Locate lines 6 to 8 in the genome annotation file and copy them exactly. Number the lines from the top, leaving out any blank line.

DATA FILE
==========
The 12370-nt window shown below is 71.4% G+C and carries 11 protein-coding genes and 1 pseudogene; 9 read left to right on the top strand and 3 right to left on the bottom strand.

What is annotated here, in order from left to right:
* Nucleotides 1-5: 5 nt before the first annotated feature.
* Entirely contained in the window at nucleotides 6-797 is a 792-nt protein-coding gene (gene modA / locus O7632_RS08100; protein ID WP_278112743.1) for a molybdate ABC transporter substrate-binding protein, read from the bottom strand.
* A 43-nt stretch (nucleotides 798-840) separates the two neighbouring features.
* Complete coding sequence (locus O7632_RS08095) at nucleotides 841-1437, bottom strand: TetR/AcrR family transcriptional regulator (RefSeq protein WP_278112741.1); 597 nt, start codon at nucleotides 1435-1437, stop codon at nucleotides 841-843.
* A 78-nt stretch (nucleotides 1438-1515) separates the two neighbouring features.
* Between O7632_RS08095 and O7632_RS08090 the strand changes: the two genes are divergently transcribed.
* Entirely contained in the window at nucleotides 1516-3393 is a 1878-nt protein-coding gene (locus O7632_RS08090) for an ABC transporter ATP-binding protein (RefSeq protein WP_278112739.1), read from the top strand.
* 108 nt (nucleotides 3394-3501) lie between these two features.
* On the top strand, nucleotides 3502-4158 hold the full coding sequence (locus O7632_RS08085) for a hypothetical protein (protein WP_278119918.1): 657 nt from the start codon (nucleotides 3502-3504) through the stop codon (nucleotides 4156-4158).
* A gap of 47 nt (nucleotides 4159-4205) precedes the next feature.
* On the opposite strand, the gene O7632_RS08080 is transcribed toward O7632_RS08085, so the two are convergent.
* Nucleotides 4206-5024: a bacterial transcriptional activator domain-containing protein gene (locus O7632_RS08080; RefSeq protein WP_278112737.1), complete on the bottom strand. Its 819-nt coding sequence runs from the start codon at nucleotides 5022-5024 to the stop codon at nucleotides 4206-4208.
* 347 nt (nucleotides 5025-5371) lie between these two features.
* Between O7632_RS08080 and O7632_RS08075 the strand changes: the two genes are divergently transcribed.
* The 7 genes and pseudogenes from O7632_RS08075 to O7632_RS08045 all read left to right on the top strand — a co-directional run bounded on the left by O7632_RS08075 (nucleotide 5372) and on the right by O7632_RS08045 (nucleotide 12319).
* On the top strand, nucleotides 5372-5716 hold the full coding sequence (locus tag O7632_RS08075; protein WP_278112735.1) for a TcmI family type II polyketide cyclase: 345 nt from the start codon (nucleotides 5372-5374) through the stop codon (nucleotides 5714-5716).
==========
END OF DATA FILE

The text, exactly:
* Complete coding sequence (locus O7632_RS08095) at nucleotides 841-1437, bottom strand: TetR/AcrR family transcriptional regulator (RefSeq protein WP_278112741.1); 597 nt, start codon at nucleotides 1435-1437, stop codon at nucleotides 841-843.
* A 78-nt stretch (nucleotides 1438-1515) separates the two neighbouring features.
* Between O7632_RS08095 and O7632_RS08090 the strand changes: the two genes are divergently transcribed.